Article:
‘There is a machine behind us,’ he said, though he would have written trap.

A brougham lumbered into sight. As its lamps flashed on the pedestrians, the coachman jerked his horses to the side, and Rob had a glimpse of the carriage’s occupant. The brougham stopped.

‘I beg your pardon,’ said the traveller, opening his window, and addressing Rob, ‘but in the darkness I mistook you for Colonel Abinger.’

‘We are on our way to the castle,’ said Walsh, stepping forward.

‘Ah, then,’ said the stranger, ‘perhaps you will give me your company for the short distance we have still to go?’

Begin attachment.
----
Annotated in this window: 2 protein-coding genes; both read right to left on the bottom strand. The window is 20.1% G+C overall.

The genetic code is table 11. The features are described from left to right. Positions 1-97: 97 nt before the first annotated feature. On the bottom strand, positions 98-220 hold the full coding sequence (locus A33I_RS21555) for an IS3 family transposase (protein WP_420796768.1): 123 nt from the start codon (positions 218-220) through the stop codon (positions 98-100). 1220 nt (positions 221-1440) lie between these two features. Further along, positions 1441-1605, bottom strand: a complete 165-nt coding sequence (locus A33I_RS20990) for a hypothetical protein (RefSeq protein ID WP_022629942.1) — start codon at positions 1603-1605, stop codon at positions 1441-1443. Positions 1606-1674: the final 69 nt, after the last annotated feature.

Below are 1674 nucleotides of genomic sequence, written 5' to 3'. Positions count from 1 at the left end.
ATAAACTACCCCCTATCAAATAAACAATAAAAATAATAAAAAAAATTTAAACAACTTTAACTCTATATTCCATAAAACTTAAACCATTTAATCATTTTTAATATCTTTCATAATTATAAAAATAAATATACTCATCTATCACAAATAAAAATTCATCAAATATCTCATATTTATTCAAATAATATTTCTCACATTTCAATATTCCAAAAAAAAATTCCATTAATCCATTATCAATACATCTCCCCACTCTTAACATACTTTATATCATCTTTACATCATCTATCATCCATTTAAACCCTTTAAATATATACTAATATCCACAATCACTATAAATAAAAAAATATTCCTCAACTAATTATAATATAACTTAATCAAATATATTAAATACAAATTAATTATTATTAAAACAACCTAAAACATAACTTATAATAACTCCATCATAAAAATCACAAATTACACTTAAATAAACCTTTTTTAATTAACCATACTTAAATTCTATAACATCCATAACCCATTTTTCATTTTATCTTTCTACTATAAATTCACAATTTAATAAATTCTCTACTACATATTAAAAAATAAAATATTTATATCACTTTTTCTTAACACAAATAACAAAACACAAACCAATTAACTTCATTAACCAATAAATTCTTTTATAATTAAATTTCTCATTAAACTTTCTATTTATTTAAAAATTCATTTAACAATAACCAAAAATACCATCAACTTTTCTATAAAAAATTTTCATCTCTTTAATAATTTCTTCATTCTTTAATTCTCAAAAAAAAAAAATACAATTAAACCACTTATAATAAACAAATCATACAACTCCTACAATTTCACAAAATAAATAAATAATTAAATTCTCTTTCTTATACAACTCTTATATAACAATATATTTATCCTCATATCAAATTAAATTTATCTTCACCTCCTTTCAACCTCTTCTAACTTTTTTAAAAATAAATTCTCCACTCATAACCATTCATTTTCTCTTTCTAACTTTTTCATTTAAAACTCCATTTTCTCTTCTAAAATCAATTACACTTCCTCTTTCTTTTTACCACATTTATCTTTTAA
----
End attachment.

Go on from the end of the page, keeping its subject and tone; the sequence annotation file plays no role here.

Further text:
There was a fine courtesy in his manner that made the reporters feel their own deficiencies, yet Rob thought the stranger repented his offer as soon as it was made. Walsh had his hand on the door, but Rob said—

‘We are going to Dome Castle as reporters.’

‘Oh!’ said the stranger. Then he bowed graciously, and pulled up the window. The carriage rumbled on, leaving the reporters looking at each other. Rob laughed. For the first time in his life the advantage a handsome man has over a plain one had struck him. He had only once seen such a face before, and that was in marble in the Silchester Art Museum. This man looked thirty years of age, but there was not a line on his broad white brow. The face was magnificently classic, from the strong Roman nose to the firm chin. The eyes, too beautiful almost for his sex, were brown and wistful, of the kind that droop in disappointment oftener than they blaze with anger. All the hair on his face was a heavy drooping moustache that almost hid his mouth.

Walsh shook his fist at this insult to the Press.